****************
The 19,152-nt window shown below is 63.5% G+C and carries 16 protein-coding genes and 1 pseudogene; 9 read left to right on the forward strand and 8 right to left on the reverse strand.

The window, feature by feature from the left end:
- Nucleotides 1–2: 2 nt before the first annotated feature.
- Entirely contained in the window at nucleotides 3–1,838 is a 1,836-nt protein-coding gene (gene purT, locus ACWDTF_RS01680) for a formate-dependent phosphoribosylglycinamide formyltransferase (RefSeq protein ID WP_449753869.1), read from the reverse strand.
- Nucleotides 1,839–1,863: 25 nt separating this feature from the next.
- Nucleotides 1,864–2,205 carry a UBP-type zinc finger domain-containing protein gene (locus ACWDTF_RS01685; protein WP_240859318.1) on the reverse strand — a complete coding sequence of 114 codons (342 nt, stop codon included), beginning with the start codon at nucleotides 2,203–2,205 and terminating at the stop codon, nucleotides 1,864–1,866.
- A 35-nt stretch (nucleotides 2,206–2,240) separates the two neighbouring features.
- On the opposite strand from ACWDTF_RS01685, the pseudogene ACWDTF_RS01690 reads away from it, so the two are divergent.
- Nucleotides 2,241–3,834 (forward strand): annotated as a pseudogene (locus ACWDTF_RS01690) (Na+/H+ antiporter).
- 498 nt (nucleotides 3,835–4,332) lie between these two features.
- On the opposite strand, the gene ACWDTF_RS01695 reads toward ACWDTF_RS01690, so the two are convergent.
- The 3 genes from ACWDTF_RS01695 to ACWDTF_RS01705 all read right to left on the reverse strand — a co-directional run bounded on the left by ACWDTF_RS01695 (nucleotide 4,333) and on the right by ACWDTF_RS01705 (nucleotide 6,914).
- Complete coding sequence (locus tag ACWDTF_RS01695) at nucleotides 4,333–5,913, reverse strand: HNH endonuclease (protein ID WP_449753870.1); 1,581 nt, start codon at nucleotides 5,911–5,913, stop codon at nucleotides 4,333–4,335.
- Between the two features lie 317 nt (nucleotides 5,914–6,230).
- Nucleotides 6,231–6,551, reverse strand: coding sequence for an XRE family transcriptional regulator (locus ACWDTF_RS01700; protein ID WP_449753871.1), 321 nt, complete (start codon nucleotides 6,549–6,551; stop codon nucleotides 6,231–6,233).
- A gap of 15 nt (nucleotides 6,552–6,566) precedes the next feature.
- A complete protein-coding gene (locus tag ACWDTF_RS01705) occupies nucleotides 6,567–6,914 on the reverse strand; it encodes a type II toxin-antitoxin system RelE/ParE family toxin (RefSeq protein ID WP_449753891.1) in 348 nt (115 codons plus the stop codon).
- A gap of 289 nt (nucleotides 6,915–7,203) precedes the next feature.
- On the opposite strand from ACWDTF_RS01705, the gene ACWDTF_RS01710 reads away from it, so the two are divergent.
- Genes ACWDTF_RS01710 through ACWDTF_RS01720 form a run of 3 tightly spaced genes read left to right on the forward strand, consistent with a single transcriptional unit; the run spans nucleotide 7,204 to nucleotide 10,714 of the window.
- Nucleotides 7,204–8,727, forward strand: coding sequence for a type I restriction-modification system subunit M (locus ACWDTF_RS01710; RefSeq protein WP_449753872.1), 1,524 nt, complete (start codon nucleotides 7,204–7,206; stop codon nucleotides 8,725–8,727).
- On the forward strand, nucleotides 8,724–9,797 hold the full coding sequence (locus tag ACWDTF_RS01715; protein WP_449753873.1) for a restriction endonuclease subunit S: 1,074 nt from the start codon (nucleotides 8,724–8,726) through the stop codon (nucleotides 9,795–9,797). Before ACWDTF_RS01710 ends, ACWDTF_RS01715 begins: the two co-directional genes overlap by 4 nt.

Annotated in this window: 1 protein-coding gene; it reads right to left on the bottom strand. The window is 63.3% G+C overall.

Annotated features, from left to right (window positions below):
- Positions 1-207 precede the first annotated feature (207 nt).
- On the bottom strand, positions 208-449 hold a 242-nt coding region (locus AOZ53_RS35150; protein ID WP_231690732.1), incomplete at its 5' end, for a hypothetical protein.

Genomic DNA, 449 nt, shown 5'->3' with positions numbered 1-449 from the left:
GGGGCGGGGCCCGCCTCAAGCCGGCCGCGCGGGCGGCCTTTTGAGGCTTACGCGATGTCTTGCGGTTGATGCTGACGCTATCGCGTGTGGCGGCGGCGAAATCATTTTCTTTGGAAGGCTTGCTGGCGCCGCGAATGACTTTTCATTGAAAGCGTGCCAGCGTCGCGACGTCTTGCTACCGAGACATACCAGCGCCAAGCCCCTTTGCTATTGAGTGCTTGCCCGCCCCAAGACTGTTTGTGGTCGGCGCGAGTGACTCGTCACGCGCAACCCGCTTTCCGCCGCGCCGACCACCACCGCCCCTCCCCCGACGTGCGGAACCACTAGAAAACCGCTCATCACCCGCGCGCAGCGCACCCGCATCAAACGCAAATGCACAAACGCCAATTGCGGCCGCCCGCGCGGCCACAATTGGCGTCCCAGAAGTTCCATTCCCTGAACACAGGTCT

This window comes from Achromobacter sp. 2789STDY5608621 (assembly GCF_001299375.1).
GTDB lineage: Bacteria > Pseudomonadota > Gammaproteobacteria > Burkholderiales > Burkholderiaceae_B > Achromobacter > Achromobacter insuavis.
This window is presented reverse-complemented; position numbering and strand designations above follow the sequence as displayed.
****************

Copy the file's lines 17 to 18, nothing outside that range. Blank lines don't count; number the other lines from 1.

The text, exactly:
- A complete protein-coding gene (locus tag ACWDTF_RS01705) occupies nucleotides 6,567–6,914 on the reverse strand; it encodes a type II toxin-antitoxin system RelE/ParE family toxin (RefSeq protein ID WP_449753891.1) in 348 nt (115 codons plus the stop codon).
- A gap of 289 nt (nucleotides 6,915–7,203) precedes the next feature.